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Tong Sizes


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Hi, All. Just getting started here. My mother in law has would like to buy something for the smithy so I thought some tongs might be useful, especially since we are working mostly with scrap. I am thinking of getting 3 pair. What sizes and styles? I thought 2 pair of OC V Bit and one wolf jaw. I need to hold 1/4" and up, square and round stock mostly at the moment. Any opinions would be appreciated. Thanks.~Eric

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I will write down the numbers on the sides of the one's I have and post the information later tonight.

I am going to go out to my shop and see about possibly making a step-down jig for a blacksmithing meeting tomorrow. The idea of the jig is:
1. To demonstrate the making and use of step-down tooling.
2. Encourage beginners to make something that otherwise they might be too intimidated to try.
3. Provide an opportunity for more people to participate in the monthly project exchange.
4. Teach the beginners about different ways of decorating something, in this case a basic cheese cutter.
5. Allow the beginners to focus on decorating their project.


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I asked a similar question and got some good responses.

I bought 1 pair so far, the OCP goose neck V-bit (chain maker) tongs in 1/2 inch. I bought 16 inch, but should have bought 18 inch since I have a gas forge (dragon breath). The nicest part is that longer pieces of stock pass the hinge without interference. I may buy the Peddinghaus tongs next month, but I am trying to make some tongs with what I have on hand. I am ordering some stock with what is left of this months budget.


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UF- Can you explain step-down tooling? Thanks in advance for the #s. Phil, I've been following your thread and your frustration :) I was hoping Grant might respond to a PM I sent him regarding specific tong sizes. I like the idea of goose neck tongs.

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What sizes would you recommend?

The wolf-jaw tongs that I have are labeled "40" for a pair that handles approximately 1/4" to 3/8" stock and a pair labeled "50" that handles approximately 3/8" to about 1/2" stock. I am not sure of the make, it is from someone who used to sell supplies at the local yearly "blacksmith days" conferences. :D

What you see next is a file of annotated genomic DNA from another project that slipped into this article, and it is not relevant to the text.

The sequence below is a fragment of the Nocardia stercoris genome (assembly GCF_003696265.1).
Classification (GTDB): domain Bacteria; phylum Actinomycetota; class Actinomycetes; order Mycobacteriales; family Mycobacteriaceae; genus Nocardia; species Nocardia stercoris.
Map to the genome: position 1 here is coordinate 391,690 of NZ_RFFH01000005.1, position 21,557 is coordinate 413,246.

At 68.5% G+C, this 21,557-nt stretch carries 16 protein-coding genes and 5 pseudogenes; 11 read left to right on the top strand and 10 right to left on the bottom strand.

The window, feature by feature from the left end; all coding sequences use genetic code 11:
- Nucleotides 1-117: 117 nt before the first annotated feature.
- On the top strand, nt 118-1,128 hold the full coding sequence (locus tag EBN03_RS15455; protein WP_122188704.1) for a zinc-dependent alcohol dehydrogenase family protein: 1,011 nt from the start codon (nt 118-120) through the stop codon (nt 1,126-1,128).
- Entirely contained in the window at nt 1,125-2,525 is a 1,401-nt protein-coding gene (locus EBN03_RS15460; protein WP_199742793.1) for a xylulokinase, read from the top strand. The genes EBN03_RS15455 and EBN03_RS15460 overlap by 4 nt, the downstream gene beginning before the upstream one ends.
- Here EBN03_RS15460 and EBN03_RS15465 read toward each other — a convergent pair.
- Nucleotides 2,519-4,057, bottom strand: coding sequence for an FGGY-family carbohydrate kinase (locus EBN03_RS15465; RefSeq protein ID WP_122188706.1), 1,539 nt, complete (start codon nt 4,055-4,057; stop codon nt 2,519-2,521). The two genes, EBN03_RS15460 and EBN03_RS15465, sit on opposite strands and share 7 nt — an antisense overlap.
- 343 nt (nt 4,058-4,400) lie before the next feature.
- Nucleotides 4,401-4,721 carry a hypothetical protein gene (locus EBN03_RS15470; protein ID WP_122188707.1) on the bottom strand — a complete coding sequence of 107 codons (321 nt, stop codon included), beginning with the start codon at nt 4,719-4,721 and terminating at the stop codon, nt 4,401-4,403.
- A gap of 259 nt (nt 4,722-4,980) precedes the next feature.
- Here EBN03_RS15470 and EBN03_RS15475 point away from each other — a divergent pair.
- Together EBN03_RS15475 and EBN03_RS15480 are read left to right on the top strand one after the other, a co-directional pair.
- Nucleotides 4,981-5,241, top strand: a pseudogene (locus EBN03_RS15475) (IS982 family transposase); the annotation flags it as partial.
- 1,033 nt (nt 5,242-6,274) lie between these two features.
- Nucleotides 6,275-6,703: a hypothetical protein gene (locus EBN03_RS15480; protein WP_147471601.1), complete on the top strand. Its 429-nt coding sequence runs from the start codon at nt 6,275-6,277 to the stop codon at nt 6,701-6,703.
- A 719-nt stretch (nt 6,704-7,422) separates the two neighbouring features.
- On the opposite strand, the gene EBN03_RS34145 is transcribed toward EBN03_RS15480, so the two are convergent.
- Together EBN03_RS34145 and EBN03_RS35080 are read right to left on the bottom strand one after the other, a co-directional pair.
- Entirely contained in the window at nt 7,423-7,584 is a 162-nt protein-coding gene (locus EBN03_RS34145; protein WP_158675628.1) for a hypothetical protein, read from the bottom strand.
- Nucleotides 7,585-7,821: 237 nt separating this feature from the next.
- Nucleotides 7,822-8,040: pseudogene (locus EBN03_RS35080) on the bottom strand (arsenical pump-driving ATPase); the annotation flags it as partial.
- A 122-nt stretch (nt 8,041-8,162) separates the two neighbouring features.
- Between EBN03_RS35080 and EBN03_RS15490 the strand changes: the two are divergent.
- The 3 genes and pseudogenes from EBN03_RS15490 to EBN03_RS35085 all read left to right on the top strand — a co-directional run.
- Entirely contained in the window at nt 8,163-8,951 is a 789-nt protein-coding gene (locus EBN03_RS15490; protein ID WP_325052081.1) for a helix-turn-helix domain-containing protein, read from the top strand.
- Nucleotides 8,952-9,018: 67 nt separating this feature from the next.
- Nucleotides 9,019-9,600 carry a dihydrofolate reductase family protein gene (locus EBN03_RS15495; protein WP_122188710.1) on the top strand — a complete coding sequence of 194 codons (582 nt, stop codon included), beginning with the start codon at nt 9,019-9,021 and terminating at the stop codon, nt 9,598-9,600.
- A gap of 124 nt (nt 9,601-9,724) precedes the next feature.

Step-down jigs, are jigs that are designed to make one object. As bend are made, the bar stock is lowered down into the jig in steps. This is done because metal-posts for later bends are made shorter so as not to obstruct earlier bends.

CivilWarBlacksmith took pictures of me trying it out today, maybe he will post pictures of the sequence of using it. My humble understanding is that he may submit the pictures and an explanation to the newsletter of the Blacksmith Guild of Central Maryland. I will take the jig to tomorrows meeting http://www.iforgeiron.com/forum/f81/bgcm-november-monthly-meeting-15412/#post142757, in case anyone wants to see it demonstrated and/or try it out. :D
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Grant, no problem. Thanks for your input here. What size stock do your wolf jaws handle? I know that you mentioned that the Peddinghaus wolf jaw tongs have more gripping power since the rivet is closer up. Which is more versatile?

Unicorn, that sounds like a great idea. Would like to see/hear more.

Phil, I'll be sure to get the 18"i n the 1/2" since we'll be using a gas forge, too. Maybe I'll get the 16" in the 1/4". The shorter reins might make it easier to tell them apart quickly. Thanks for the heads up.

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Mine are more versatile. The 16" tongs are a very light weight tong (12ozs) that are nice for coat hooks and weenie forks and such. The 18" are a much heavier pattern (2 pounds) for serious work. The 16's will do a lot more than you might think looking at them though.

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